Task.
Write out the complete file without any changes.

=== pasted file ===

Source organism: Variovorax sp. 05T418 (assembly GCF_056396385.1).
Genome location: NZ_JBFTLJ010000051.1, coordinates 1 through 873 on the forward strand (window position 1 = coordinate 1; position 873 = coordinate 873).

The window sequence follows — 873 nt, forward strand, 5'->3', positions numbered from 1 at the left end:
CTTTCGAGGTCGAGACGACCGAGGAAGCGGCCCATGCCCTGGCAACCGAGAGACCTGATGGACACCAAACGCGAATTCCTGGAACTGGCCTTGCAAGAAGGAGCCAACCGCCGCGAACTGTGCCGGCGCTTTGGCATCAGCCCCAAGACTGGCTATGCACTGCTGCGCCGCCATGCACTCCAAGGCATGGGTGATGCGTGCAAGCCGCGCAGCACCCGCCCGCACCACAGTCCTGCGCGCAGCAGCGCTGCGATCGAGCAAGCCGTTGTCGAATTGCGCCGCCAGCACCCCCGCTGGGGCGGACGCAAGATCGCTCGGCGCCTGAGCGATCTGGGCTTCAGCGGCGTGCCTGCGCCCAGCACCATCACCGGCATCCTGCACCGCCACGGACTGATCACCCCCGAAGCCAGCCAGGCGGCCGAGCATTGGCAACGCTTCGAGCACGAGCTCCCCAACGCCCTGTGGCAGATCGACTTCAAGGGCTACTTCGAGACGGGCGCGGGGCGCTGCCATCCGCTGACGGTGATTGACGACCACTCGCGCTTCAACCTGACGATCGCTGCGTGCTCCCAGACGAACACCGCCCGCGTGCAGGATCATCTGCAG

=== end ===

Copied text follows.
Source organism: Variovorax sp. 05T418 (assembly GCF_056396385.1).
Genome location: NZ_JBFTLJ010000051.1, coordinates 1 through 873 on the forward strand (window position 1 = coordinate 1; position 873 = coordinate 873).

The window sequence follows — 873 nt, forward strand, 5'->3', positions numbered from 1 at the left end:
CTTTCGAGGTCGAGACGACCGAGGAAGCGGCCCATGCCCTGGCAACCGAGAGACCTGATGGACACCAAACGCGAATTCCTGGAACTGGCCTTGCAAGAAGGAGCCAACCGCCGCGAACTGTGCCGGCGCTTTGGCATCAGCCCCAAGACTGGCTATGCACTGCTGCGCCGCCATGCACTCCAAGGCATGGGTGATGCGTGCAAGCCGCGCAGCACCCGCCCGCACCACAGTCCTGCGCGCAGCAGCGCTGCGATCGAGCAAGCCGTTGTCGAATTGCGCCGCCAGCACCCCCGCTGGGGCGGACGCAAGATCGCTCGGCGCCTGAGCGATCTGGGCTTCAGCGGCGTGCCTGCGCCCAGCACCATCACCGGCATCCTGCACCGCCACGGACTGATCACCCCCGAAGCCAGCCAGGCGGCCGAGCATTGGCAACGCTTCGAGCACGAGCTCCCCAACGCCCTGTGGCAGATCGACTTCAAGGGCTACTTCGAGACGGGCGCGGGGCGCTGCCATCCGCTGACGGTGATTGACGACCACTCGCGCTTCAACCTGACGATCGCTGCGTGCTCCCAGACGAACACCGCCCGCGTGCAGGATCATCTGCAG